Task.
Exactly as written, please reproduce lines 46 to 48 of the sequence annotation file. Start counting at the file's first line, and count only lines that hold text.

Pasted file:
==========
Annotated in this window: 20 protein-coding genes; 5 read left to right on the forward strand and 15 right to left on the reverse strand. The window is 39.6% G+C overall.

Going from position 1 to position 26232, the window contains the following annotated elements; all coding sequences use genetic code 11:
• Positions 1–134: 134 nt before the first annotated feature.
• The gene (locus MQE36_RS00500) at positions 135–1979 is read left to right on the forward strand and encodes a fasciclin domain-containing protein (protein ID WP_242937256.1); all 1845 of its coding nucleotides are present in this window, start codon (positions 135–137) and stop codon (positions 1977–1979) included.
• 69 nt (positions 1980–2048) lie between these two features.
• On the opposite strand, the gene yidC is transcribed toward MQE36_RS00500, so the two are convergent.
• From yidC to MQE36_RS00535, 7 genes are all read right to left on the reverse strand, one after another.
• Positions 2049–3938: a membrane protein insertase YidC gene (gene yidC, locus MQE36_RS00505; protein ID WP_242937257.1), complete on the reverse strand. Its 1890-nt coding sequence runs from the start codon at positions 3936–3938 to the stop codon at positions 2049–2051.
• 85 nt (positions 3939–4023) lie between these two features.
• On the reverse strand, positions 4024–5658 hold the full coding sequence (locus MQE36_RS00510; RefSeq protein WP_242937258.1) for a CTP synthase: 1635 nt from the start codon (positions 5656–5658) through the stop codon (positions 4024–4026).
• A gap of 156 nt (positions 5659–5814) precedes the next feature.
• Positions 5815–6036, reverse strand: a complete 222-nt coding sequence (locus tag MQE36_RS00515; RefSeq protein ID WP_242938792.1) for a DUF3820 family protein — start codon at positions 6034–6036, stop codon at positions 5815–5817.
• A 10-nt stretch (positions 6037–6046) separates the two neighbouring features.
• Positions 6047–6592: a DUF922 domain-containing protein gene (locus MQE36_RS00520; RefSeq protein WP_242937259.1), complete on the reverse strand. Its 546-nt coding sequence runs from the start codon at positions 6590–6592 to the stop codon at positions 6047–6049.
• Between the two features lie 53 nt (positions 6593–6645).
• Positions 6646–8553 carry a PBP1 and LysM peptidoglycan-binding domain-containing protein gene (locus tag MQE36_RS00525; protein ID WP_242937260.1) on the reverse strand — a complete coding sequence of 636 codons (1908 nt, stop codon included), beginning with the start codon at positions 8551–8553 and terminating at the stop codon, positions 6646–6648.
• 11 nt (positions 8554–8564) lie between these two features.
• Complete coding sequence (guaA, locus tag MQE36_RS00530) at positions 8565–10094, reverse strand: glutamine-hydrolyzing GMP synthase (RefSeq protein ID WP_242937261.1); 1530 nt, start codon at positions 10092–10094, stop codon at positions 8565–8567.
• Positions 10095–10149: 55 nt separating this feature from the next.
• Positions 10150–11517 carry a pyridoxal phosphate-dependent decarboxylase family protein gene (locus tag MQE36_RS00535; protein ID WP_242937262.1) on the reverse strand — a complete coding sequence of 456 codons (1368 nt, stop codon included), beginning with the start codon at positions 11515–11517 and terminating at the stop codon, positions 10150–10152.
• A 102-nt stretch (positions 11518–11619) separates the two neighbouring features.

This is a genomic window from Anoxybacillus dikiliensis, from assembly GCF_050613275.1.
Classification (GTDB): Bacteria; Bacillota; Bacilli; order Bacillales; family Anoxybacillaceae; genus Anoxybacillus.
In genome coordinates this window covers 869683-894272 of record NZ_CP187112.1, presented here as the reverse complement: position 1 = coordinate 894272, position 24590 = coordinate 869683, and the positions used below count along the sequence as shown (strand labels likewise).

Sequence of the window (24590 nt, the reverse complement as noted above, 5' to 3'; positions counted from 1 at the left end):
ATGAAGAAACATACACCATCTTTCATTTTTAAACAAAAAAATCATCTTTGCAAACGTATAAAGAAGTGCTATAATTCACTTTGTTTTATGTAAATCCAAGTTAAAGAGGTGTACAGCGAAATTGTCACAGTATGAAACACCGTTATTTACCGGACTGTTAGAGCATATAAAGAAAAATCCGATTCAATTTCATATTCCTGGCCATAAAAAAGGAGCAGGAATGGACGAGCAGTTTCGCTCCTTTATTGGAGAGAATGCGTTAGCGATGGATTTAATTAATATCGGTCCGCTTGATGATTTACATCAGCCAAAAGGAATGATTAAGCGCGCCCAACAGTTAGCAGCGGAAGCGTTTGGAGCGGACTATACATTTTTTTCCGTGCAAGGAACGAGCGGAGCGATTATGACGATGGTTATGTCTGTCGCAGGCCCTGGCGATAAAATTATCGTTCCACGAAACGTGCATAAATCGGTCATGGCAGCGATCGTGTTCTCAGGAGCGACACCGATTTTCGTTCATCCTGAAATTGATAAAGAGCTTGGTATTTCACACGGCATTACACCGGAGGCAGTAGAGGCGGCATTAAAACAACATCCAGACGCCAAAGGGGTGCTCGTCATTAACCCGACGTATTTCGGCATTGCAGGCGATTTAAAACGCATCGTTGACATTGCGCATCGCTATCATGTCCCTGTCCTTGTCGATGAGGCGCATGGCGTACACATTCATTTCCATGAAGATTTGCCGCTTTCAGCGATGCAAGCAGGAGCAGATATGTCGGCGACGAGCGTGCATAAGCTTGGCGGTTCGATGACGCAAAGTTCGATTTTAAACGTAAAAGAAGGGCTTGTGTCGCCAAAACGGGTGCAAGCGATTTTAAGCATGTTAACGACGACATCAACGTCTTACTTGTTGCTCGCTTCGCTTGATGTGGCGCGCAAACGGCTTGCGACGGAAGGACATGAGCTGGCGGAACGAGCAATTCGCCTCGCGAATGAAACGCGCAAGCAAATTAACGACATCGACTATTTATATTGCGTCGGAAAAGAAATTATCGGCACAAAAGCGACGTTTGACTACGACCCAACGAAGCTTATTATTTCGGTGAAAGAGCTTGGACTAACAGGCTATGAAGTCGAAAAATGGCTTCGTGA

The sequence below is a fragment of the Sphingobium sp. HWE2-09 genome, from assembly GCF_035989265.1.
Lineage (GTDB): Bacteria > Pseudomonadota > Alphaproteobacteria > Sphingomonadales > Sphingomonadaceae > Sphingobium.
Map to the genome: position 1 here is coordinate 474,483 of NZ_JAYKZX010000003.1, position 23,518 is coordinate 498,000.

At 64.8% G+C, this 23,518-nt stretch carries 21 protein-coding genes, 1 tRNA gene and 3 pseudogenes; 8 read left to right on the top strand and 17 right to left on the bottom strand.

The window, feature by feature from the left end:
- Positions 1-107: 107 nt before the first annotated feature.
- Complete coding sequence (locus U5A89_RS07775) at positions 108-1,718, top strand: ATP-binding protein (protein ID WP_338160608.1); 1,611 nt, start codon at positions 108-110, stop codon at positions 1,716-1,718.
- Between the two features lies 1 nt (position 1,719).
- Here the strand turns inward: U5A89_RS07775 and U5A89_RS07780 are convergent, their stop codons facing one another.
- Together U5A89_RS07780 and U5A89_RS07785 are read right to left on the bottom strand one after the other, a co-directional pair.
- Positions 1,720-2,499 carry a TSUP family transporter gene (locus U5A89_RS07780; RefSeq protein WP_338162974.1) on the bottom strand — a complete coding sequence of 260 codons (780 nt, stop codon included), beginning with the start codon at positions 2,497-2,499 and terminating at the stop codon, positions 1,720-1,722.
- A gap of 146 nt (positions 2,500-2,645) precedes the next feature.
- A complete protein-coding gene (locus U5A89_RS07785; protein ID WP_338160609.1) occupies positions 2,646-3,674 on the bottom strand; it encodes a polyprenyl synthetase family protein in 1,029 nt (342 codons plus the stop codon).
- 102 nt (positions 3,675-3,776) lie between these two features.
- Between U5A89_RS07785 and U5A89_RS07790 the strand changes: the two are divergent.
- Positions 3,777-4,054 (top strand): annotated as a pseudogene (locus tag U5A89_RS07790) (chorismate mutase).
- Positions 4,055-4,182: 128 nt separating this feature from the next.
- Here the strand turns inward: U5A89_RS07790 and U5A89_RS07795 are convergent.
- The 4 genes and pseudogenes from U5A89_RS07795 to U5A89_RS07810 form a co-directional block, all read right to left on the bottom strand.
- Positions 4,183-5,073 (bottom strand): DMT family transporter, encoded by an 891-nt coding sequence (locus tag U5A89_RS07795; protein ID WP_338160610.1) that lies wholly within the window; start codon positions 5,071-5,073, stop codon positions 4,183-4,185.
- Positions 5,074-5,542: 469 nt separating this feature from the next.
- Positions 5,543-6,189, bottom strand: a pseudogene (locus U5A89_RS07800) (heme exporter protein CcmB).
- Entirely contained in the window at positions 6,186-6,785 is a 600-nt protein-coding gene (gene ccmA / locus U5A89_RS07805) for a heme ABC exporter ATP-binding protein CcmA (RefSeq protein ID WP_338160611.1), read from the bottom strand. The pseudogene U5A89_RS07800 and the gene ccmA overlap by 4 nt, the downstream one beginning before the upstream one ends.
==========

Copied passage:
- Positions 4,183-5,073 (bottom strand): DMT family transporter, encoded by an 891-nt coding sequence (locus tag U5A89_RS07795; protein ID WP_338160610.1) that lies wholly within the window; start codon positions 5,071-5,073, stop codon positions 4,183-4,185.
- Positions 5,074-5,542: 469 nt separating this feature from the next.
- Positions 5,543-6,189, bottom strand: a pseudogene (locus U5A89_RS07800) (heme exporter protein CcmB).